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Japan Tsunami Broke Huge Icebergs Off Antarctica!

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posted on Aug, 8 2011 @ 01:41 PM
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Well this is very interesting!

The article says that the force from the tsunami was so powerful it broke off chucks that, together, are twice the size of the surface area of Manhattan! On top of that these icebergs have not budged in over 46 years!

They have found evidence of this before, recently with the earthquake in New Zealand but this was the first time they were actually able to connect the two....


To sum up the dynamics of the event: An earthquake off the coast of Japan caused massive waves to explode out from its epicenter. Swells of water swarmed toward an ice shelf in Antarctica, 8,000 miles (13,600 kilometers) away, and about 18 hours after the earthquake occurred, those waves broke off several chunks of ice that together equaled about two times the surface area of Manhattan. According to historical records, this particular piece of ice hadn't budged in at least 46 years before the tsunami came along.


Yahoo News

Makes me wonder, maybe someone can answer....what effect does this have on land? If huge icebergs miles and miles away can break apart from the sheer force of the waves so far away, can the same happen for land on a smaller scale? As an example, using japan, can the force effect Australia's land mass? What would happen in the future if this becomes more common, we have enough ice breaking off and melting as it is...




posted on Aug, 8 2011 @ 01:42 PM
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wow thanks for posting.

Looking forward to finding additional web info soon!



posted on Aug, 8 2011 @ 01:43 PM
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as far as icebergs go, thats not so big...



posted on Aug, 8 2011 @ 01:44 PM
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Yes a land mass can crack and sink from a big quake.
As far as icebergs, the same effect happens as when ice melts in your glass, the levels do not change.


edit on 8-8-2011 by JibbyJedi because: (no reason given)



posted on Aug, 8 2011 @ 01:47 PM
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Originally posted by JibbyJedi
As far as icebergs, the same effect happens as when ice melts in your glass, the levels do not change.


edit on 8-8-2011 by JibbyJedi because: (no reason given)


doesn´t the ice that is ABOVE water level, make the water rise once it melts?

or am i that stupid?


ETA:

after watching the vid i'm still not convinced, the amount of ice that was above water was unsubstantial.

haha, time for a home experiment

edit on 8-8-2011 by kn0wh0w because: (no reason given)



posted on Aug, 8 2011 @ 01:48 PM
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Well it can make enourmous devastation on land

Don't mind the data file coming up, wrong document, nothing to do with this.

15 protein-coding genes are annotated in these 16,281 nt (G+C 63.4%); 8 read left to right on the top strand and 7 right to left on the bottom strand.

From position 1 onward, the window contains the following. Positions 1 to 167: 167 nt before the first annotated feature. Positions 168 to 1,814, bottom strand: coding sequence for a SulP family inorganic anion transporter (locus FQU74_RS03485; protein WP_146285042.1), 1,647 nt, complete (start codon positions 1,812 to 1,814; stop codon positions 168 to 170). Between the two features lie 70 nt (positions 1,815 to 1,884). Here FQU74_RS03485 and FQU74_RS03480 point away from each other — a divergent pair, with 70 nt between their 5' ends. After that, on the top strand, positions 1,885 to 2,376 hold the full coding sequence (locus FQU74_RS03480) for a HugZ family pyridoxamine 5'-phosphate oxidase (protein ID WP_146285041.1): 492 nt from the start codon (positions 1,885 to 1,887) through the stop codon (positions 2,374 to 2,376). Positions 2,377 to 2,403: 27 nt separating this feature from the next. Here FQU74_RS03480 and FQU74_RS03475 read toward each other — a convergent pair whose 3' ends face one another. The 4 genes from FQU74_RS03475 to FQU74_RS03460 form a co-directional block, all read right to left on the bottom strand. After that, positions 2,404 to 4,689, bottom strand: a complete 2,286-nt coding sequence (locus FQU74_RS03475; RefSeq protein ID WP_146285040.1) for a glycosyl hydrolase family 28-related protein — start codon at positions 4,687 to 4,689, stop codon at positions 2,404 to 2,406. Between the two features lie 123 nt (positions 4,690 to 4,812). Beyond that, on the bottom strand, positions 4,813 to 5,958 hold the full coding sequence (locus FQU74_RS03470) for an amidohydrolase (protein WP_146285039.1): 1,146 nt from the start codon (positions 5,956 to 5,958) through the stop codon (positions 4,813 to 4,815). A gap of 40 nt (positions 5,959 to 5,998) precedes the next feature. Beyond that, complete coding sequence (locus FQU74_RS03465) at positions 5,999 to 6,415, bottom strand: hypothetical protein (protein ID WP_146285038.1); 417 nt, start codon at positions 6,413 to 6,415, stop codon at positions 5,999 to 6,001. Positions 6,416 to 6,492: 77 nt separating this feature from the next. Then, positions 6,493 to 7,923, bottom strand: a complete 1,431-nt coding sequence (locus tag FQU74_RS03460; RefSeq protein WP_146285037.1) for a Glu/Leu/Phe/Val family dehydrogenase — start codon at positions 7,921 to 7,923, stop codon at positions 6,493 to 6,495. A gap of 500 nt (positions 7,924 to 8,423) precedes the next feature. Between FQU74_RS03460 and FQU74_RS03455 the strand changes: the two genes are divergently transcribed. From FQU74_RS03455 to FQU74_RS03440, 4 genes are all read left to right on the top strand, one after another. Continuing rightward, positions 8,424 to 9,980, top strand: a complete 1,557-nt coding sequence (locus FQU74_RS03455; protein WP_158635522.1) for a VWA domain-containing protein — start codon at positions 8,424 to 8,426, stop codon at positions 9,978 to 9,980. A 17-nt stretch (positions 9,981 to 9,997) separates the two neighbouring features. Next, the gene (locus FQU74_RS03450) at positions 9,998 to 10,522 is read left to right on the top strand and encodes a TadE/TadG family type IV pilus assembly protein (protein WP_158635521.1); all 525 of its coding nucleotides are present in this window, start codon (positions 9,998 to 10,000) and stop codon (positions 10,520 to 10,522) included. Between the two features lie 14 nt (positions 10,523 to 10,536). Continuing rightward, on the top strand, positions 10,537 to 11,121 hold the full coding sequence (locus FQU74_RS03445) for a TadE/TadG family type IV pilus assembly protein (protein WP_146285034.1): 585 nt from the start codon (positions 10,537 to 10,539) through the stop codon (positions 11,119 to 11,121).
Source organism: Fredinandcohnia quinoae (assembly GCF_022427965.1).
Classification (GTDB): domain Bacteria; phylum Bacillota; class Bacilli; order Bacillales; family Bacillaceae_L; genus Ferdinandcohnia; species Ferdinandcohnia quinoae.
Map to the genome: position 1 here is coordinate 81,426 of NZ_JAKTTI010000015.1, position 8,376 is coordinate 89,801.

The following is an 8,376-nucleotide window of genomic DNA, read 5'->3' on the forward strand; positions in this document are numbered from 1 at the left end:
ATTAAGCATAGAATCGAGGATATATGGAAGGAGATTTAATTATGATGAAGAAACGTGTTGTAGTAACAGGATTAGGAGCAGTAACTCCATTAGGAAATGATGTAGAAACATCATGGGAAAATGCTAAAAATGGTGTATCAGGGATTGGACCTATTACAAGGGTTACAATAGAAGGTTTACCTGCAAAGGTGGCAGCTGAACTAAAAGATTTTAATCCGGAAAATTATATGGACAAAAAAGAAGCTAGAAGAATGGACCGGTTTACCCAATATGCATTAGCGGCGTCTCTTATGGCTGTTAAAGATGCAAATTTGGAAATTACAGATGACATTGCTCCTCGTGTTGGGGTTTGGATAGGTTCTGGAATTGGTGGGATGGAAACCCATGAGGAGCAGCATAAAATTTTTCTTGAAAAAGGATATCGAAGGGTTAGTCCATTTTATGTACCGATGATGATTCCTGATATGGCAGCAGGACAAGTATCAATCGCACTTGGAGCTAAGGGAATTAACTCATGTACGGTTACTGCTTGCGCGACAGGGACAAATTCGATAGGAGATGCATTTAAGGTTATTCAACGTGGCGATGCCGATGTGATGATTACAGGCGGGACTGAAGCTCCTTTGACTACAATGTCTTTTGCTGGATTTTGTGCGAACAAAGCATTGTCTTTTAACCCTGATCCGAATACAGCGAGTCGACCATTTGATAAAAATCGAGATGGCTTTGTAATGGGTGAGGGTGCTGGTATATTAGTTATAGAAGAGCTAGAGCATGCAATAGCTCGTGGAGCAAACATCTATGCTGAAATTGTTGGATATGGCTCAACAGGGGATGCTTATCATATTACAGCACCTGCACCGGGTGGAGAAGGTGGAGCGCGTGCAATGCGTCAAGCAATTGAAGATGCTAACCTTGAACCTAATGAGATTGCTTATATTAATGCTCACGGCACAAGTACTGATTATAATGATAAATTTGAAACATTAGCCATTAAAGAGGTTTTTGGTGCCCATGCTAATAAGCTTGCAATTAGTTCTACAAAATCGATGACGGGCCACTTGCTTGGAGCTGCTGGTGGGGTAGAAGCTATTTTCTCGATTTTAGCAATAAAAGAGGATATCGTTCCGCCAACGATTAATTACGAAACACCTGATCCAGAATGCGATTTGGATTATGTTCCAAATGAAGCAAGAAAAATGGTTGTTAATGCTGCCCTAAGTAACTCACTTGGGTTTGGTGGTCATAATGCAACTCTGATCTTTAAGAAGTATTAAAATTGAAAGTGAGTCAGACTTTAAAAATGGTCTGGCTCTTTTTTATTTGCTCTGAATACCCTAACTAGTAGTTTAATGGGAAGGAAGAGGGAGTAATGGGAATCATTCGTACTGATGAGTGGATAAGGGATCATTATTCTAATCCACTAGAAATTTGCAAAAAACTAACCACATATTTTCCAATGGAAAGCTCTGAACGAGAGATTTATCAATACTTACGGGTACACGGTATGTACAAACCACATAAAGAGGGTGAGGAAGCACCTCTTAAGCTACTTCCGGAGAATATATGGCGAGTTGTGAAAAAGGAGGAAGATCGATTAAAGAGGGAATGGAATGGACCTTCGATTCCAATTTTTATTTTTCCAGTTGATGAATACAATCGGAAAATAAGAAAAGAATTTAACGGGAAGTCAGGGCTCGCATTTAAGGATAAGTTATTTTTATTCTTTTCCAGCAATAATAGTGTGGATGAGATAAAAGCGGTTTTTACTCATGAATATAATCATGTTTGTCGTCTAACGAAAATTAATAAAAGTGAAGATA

But i doubt it can cause earthquakes or make the earth tremble as such.
My guess is that the tsunamiwave got traped under the ice between ice and some "sunken island" or similar higher ground compared to surroundings.



posted on Aug, 8 2011 @ 01:50 PM
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Originally posted by kn0wh0w


doesn´t the ice that is ABOVE water level, make the water rise once it melts?

or am i that stupid?


no the total weight is included in the displacement is Mr Wizard forgetting the ice caps on Greenland and Antarctica in this video?



posted on Aug, 8 2011 @ 01:53 PM
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reply to post by JibbyJedi
 





As far as icebergs, the same effect happens as when ice melts in your glass, the levels do not change.


Why do I feel like I shouldve known that already
Video reminded me of a 3rd grade experiment..
Thank you for that though



posted on Aug, 8 2011 @ 01:54 PM
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Originally posted by iforget

Originally posted by kn0wh0w


doesn´t the ice that is ABOVE water level, make the water rise once it melts?

or am i that stupid?


no the total weight is included in the displacement is Mr Wizard forgetting the ice caps on Greenland and Antarctica in this video?


so it won't rise?

still don't quite get it.

sorry for my slowness today



posted on Aug, 8 2011 @ 01:55 PM
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reply to post by Biigs
 


Looking for more info myself, I never thought a tsunami or earthquake can have that much effect on something thats so far away



posted on Aug, 8 2011 @ 01:56 PM
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Originally posted by WeBrooklyn
reply to post by JibbyJedi
 





As far as icebergs, the same effect happens as when ice melts in your glass, the levels do not change.


Why do I feel like I shouldve known that already
Video reminded me of a 3rd grade experiment..
Thank you for that though


but what if he stacked one more icecube on top?
imo it would overflow or am i really missing the point here ?



posted on Aug, 8 2011 @ 01:58 PM
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reply to post by kn0wh0w
 





doesn´t the ice that is ABOVE water level, make the water rise once it melts? or am i that stupid? ETA: after watching the vid i'm still not convinced, the amount of ice that was above water was unsubstantial. haha, time for a home experiment